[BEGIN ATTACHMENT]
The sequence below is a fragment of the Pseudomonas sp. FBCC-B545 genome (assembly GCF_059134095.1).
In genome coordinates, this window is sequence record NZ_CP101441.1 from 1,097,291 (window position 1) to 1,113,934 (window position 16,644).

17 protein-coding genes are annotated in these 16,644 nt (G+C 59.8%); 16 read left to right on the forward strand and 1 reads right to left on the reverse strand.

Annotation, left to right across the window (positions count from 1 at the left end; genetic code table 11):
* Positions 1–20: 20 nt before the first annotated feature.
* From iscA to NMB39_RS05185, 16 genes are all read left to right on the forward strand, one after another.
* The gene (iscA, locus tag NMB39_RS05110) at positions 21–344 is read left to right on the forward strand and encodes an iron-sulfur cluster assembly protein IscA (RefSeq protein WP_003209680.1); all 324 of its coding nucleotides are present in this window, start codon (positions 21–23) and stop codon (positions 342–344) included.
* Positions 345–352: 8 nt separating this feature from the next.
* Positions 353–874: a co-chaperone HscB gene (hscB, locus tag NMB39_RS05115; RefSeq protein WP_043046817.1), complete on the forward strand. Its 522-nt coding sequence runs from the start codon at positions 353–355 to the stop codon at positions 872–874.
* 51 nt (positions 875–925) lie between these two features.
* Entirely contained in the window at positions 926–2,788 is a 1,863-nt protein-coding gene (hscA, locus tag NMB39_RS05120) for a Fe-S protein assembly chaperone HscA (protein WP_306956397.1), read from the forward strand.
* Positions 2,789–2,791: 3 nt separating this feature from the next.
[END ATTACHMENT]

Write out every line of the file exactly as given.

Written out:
The sequence below is a fragment of the Pseudomonas sp. FBCC-B545 genome (assembly GCF_059134095.1).
In genome coordinates, this window is sequence record NZ_CP101441.1 from 1,097,291 (window position 1) to 1,113,934 (window position 16,644).

17 protein-coding genes are annotated in these 16,644 nt (G+C 59.8%); 16 read left to right on the forward strand and 1 reads right to left on the reverse strand.

Annotation, left to right across the window (positions count from 1 at the left end; genetic code table 11):
* Positions 1–20: 20 nt before the first annotated feature.
* From iscA to NMB39_RS05185, 16 genes are all read left to right on the forward strand, one after another.
* The gene (iscA, locus tag NMB39_RS05110) at positions 21–344 is read left to right on the forward strand and encodes an iron-sulfur cluster assembly protein IscA (RefSeq protein WP_003209680.1); all 324 of its coding nucleotides are present in this window, start codon (positions 21–23) and stop codon (positions 342–344) included.
* Positions 345–352: 8 nt separating this feature from the next.
* Positions 353–874: a co-chaperone HscB gene (hscB, locus tag NMB39_RS05115; RefSeq protein WP_043046817.1), complete on the forward strand. Its 522-nt coding sequence runs from the start codon at positions 353–355 to the stop codon at positions 872–874.
* 51 nt (positions 875–925) lie between these two features.
* Entirely contained in the window at positions 926–2,788 is a 1,863-nt protein-coding gene (hscA, locus tag NMB39_RS05120) for a Fe-S protein assembly chaperone HscA (protein WP_306956397.1), read from the forward strand.
* Positions 2,789–2,791: 3 nt separating this feature from the next.